Kate Winters is a young lady from a fairly well off family in 1855 Westerville, Ohio. She is one of a very small group of young ladies who are the first women to attend Otterbein College and with graduating comes the first step towards her secret dreams of leaving Westerville before the family secrets and her Mother's controlling suffocate her. But she is hindered from achieving that dream when, because of her painful shyness, she is not able to complete an assignment that requires she make a speech in front of the class. At her Mother's insistence she tries out for a musicale being done at the college, her mother hoping she gets over her shyness and Kate in the hopes that she can use it to make an escape and run away from home & her Mother's schemes to marry her off to a wealthy young man who also attends the college.
When Ben Hanby hears Kate sing, though she is quiet and shy, he is taken with her voice and quiet demeanor. He immediately wants to cast her for the solo in the musicale. As Ben starts to develop feelings beyond the musicale for Kate he is torn because of his own secrets that he must keep as his faith leads him to work alongside his parents for the Underground Railroad. While on a "railroad business" trip that coincides with a shopping trip that his mother is making that includes Kate, Ben and Kate are unexpectedly thrown together into circumstances that goes beyond the musicale and brings their hearts together in a way neither could have imagined.
This is the second book in the Saddler's Legacy Series by the author. Though the I did not read the first, this story was totally easy to follow and didn't leave me wondering what was going on. It is a fictional story that was based on historical facts of the Hanby family who were very involved in aiding slaves to find their freedom through the Underground Railroad and on Ben Hanby specifically, whose published song became one of the hallmarks of the abolitionist movement. I really enjoyed all the research the author made into the main characters that were real persons and how she developed their personalities. The traditions of the day came across in the descriptions and events and were told with, what I thought, were great detail. I loved paragraphs such as this describing female equestrians at a circus:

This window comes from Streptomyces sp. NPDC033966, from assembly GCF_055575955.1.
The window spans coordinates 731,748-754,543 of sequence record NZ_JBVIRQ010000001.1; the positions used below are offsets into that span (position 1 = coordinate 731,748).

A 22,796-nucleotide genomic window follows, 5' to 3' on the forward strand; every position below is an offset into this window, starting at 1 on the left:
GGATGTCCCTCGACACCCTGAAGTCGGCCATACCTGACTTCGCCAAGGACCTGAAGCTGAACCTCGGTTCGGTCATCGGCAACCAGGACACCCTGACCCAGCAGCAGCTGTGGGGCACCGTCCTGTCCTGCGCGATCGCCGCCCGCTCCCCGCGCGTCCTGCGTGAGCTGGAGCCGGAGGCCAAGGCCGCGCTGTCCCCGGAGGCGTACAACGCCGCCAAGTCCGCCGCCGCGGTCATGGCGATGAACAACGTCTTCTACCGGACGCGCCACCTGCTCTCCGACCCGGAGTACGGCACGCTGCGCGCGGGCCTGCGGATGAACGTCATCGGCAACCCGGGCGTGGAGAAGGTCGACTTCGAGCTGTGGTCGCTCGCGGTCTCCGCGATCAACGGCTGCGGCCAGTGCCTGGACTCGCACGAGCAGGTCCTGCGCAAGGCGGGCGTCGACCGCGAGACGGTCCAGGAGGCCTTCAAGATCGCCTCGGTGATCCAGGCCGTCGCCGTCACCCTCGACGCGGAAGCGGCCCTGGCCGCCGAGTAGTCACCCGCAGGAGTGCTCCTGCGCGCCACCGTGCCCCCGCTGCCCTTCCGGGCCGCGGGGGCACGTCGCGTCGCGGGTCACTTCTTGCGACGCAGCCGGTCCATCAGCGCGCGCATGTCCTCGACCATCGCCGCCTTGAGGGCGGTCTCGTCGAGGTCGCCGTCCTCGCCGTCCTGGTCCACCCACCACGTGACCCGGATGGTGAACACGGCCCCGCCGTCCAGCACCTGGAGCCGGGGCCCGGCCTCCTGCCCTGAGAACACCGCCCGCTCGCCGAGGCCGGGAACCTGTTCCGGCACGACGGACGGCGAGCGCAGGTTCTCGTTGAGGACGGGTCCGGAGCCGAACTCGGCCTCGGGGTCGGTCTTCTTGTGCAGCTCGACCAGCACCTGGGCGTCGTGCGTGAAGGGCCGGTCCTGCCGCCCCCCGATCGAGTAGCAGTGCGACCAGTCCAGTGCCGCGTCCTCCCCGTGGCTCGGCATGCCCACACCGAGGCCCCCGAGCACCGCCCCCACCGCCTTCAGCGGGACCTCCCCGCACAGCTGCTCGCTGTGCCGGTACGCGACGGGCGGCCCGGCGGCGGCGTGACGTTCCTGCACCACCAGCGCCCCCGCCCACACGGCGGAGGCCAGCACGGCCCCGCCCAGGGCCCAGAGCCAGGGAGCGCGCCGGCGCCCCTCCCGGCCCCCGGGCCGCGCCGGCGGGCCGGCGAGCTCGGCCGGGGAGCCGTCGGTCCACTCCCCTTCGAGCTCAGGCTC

"The equestriennes vaulted from one horse's back to another, changing places with astonishing precision. A clergyman had endorsed this act, with women in their knee-length tutus and exposed legs in tights? It was no different from the ballet, she supposed. Nonetheless, she sensed Ben's shyness from the determined set of his head, as if he dared not even glance at any of his lady companions while such a display of limbs occurred--not just ankles, but entire calves, practically even knees when the tutus bounced. "And this one describing a train ride:
"The air shimmered with the heat of the woodstove down by the door, but here in the middle of the car, Ben had to pull his muffler closer to his neck against the cold. Woodstoves could not combat the drafts from the windows of a wooden box on wheels, speeding across the landscape at twenty miles per hour."The contrast to today's world is made so well by the descriptions of the decorum and transportation of the time it made me smile.
But the story also told of the heartache of the slaves and their flights to freedom and of the deep convictions of those helping them. It was beautifully written and conveyed their deep convictions and courage. I would love to get ahold of the first book in the series which centers around the parents of Ben Hanby and their work. I would definitely recommend this read for historical fiction fans, clean love story fans and/or those interested in the history of the Underground Railroad.
Thanks to Booksneeze for providing me a copy of the book for my honest review. All thoughts and opinions expressed are my own.
You can purchase "Sweeter Than Birdsong" here and here.